Next semester, BJU’s Division of Modern Language and Literature will be introducing language halls, a language immersion program.

Language halls are discipleship groups in which participating students may only speak the language they are studying.

Students will be placed in residence halls with other students and native speakers of their chosen language, and must communicate solely in that language within the physical space of their discipleship groups and with other members of the group(s).

Currently, the only languages offered for language halls are Spanish, French and Chinese for women students, and Spanish for men students, although more options may be available in the future following interest.

The language halls program is open to any BJU student who wishes to apply. Students do not have to be a language major or minor or be enrolled in a language course to participate; however, students are required to have completed at least two semesters of study in their foreign language before applying to the program. Participating students must commit for an entire year, except in the case of students graduating in December.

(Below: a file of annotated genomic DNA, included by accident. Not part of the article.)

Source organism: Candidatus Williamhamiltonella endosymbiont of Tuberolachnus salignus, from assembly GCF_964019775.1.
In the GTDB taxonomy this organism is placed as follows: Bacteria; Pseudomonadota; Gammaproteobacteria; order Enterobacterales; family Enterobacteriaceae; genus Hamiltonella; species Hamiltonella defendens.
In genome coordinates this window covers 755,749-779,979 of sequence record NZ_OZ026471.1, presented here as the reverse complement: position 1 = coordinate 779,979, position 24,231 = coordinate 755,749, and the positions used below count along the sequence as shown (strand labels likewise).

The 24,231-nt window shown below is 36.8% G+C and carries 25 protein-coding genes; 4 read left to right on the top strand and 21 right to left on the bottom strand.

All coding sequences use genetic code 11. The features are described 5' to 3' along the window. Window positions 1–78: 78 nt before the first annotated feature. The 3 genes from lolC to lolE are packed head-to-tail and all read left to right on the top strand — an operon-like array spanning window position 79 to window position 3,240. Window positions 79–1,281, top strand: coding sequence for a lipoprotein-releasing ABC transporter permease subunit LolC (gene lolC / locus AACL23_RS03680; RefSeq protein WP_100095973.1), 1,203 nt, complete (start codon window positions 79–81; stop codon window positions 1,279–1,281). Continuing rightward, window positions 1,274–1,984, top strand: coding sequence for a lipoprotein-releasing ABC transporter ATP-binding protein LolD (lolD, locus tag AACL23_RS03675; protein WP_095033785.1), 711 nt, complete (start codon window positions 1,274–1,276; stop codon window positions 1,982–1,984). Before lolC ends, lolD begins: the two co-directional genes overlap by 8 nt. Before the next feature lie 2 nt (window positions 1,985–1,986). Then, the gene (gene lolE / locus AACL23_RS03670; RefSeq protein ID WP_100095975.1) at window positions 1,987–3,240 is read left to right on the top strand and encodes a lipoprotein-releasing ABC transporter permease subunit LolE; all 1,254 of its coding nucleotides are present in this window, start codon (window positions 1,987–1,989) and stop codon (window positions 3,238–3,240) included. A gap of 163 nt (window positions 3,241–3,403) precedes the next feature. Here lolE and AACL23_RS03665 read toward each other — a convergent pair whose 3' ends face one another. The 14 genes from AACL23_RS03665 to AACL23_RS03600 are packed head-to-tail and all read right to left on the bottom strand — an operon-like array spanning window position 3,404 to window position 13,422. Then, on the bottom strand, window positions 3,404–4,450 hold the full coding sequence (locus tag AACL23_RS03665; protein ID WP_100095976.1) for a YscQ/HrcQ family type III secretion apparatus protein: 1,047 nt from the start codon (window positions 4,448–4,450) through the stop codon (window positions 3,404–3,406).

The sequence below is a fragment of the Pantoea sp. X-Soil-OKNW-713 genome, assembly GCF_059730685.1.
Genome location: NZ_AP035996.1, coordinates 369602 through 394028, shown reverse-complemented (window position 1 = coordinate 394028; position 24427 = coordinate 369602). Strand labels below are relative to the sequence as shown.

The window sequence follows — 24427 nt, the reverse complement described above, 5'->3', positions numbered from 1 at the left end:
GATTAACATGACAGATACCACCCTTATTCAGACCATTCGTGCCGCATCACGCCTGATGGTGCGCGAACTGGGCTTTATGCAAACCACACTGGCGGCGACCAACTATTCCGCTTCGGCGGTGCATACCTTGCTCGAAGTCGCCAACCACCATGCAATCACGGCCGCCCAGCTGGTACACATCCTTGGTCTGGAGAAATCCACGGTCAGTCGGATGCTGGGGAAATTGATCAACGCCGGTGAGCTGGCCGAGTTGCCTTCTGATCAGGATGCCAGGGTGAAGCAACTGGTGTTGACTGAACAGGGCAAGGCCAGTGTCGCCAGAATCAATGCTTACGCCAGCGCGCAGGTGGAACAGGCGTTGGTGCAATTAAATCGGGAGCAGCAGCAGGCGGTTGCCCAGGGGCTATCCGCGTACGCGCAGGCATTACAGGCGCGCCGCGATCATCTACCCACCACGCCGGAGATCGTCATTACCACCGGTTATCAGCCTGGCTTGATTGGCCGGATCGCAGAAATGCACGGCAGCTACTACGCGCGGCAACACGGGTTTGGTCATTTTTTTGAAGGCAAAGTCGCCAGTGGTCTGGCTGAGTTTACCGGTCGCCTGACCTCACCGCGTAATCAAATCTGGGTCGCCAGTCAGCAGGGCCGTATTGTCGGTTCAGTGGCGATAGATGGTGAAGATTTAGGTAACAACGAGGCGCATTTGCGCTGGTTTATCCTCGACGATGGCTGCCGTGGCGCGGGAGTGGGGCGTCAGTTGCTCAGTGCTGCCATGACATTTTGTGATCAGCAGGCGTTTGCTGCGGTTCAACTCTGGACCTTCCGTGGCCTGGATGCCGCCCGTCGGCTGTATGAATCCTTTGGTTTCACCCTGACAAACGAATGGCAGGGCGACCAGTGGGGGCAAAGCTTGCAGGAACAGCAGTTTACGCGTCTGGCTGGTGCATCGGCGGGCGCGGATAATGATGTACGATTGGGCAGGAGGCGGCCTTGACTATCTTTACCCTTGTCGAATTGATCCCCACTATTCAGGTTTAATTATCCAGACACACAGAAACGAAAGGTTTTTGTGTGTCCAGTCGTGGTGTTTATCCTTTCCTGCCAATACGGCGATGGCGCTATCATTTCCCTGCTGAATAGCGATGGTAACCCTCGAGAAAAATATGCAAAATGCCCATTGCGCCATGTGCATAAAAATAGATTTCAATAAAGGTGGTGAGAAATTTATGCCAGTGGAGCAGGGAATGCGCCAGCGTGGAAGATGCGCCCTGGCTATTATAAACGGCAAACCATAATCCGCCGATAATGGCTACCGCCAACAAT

According to Dr. Jeremy Patterson, the chair of the Division of Modern Language and Literature, the main purpose of the BJU Language Halls program is “to promote daily practice and natural immersion in languages taught at the University.”

“My goal is for students to improve their proficiency in their language of study a lot more rapidly than if they were only taking our courses,” Patterson said. “It’s not a criticism of our courses, but a recognition of how language acquisition works.”

A secondary goal, Patterson said, is to develop more exposure for language in the University and more interest in languages and the related cultures.

In addition to improving their language proficiency, students will receive a certificate of participation after completion of one year in the program and a certificate of participation with merit after completing two or more years.

Patterson said that participation in the language halls could improve a person’s resume and contribute to their being hired.

“If I write you a letter of recommendation saying you did participate, it puts you a notch above other people,” he said. “It’s a professional benefit that you can get out of it, beyond just improving in your language skills.”